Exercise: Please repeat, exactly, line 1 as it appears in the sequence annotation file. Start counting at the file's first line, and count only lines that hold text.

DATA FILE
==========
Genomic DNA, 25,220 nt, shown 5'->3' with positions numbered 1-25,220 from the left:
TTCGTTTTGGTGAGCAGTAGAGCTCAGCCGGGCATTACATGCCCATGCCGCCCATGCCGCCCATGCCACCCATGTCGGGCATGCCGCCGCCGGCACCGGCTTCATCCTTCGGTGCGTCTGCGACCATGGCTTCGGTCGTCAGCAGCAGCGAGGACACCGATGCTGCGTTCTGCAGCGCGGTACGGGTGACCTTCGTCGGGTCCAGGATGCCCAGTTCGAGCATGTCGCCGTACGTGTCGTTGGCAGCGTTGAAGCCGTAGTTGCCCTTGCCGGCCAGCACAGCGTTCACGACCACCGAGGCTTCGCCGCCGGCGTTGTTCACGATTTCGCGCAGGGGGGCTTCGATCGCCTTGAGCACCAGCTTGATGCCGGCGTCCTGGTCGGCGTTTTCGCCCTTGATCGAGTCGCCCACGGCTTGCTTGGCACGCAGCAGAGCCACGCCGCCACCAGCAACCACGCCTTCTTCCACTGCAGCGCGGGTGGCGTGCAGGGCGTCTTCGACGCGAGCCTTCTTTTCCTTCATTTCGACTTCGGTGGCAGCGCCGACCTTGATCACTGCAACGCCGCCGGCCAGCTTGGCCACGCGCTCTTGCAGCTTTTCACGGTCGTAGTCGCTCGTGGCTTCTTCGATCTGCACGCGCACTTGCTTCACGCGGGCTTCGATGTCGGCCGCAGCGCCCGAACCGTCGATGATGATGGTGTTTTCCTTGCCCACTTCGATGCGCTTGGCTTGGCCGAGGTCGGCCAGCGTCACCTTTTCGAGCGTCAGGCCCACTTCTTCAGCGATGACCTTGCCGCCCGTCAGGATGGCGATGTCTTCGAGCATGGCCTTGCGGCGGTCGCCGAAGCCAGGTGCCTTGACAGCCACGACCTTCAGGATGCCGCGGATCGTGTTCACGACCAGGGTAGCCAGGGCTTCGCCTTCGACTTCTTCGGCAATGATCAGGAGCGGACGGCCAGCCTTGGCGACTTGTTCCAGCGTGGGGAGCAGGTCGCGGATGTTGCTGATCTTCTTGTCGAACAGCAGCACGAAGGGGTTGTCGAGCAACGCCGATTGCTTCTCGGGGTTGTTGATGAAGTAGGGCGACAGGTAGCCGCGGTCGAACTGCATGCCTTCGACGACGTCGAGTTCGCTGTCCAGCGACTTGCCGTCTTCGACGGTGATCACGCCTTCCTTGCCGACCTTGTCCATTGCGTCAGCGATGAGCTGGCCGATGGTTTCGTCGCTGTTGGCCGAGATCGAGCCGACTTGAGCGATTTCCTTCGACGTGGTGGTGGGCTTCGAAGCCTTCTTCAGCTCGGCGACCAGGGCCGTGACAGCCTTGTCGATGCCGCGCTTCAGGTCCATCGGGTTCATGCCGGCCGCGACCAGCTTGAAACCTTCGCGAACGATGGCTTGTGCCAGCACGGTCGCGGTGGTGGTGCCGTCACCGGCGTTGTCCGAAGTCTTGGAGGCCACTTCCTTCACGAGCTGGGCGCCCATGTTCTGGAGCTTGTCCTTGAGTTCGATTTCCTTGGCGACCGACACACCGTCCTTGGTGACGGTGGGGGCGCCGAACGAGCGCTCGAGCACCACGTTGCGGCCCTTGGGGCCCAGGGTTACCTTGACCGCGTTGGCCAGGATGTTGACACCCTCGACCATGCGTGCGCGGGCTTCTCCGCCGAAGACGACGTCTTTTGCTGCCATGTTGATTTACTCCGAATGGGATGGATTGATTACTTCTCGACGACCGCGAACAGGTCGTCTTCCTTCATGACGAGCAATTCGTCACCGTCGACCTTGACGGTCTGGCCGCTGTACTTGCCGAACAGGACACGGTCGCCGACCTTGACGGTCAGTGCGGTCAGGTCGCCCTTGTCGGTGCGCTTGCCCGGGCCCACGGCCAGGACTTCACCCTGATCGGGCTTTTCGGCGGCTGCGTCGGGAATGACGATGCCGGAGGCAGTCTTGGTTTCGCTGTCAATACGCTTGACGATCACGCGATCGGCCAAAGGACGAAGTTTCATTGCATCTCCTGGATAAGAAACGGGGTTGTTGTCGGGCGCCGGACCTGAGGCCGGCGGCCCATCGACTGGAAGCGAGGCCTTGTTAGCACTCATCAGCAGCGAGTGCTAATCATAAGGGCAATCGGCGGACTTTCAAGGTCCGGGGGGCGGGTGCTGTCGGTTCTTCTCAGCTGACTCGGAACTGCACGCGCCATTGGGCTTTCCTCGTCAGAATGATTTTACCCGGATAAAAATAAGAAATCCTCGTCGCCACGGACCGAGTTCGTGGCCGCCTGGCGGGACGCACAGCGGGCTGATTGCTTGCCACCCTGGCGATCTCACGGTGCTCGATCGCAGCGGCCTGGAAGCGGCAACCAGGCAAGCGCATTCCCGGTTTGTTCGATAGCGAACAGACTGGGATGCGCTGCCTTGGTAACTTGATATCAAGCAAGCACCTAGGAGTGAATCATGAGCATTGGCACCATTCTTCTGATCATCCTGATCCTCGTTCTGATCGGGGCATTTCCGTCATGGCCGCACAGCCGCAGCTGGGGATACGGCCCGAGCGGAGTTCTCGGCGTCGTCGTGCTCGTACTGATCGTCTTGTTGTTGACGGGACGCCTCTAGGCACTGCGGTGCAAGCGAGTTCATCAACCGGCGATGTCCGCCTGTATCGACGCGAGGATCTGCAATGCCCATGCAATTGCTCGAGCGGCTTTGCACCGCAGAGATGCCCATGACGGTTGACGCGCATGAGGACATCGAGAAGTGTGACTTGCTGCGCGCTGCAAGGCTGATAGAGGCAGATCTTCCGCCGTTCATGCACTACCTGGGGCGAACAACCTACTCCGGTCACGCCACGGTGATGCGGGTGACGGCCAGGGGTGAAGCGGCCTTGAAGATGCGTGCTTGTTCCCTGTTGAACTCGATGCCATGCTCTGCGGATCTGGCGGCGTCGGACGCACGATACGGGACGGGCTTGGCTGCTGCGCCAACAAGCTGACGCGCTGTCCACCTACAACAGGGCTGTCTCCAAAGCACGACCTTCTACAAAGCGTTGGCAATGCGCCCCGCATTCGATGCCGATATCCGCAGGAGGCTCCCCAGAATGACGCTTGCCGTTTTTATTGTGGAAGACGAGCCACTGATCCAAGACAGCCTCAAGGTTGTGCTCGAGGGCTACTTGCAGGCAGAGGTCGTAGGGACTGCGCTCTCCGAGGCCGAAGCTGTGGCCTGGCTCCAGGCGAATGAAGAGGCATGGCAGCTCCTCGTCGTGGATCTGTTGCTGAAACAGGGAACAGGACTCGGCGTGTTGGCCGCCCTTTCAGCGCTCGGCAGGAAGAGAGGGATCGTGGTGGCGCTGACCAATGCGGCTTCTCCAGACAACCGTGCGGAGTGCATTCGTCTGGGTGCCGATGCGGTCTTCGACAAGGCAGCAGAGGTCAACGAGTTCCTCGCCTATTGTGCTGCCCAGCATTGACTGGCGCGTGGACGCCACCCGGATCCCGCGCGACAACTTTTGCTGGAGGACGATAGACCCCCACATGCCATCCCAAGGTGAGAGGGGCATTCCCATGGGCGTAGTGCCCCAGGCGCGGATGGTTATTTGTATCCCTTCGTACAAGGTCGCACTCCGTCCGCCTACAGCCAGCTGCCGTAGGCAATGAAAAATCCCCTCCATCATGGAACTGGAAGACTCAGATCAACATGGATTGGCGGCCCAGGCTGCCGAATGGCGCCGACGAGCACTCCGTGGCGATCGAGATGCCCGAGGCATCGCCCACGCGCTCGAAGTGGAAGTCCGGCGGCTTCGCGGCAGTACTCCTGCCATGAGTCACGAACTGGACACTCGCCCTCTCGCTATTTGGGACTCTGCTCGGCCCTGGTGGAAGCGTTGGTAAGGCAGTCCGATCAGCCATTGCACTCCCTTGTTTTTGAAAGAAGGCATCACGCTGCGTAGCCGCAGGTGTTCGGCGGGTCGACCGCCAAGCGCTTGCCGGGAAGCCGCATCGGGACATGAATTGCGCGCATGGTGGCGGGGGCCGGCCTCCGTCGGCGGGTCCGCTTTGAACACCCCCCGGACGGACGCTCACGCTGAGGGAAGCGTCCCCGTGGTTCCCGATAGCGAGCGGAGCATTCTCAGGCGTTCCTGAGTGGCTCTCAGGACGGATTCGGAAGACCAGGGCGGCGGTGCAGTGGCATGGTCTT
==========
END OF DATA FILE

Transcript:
Genomic DNA, 25,220 nt, shown 5'->3' with positions numbered 1-25,220 from the left: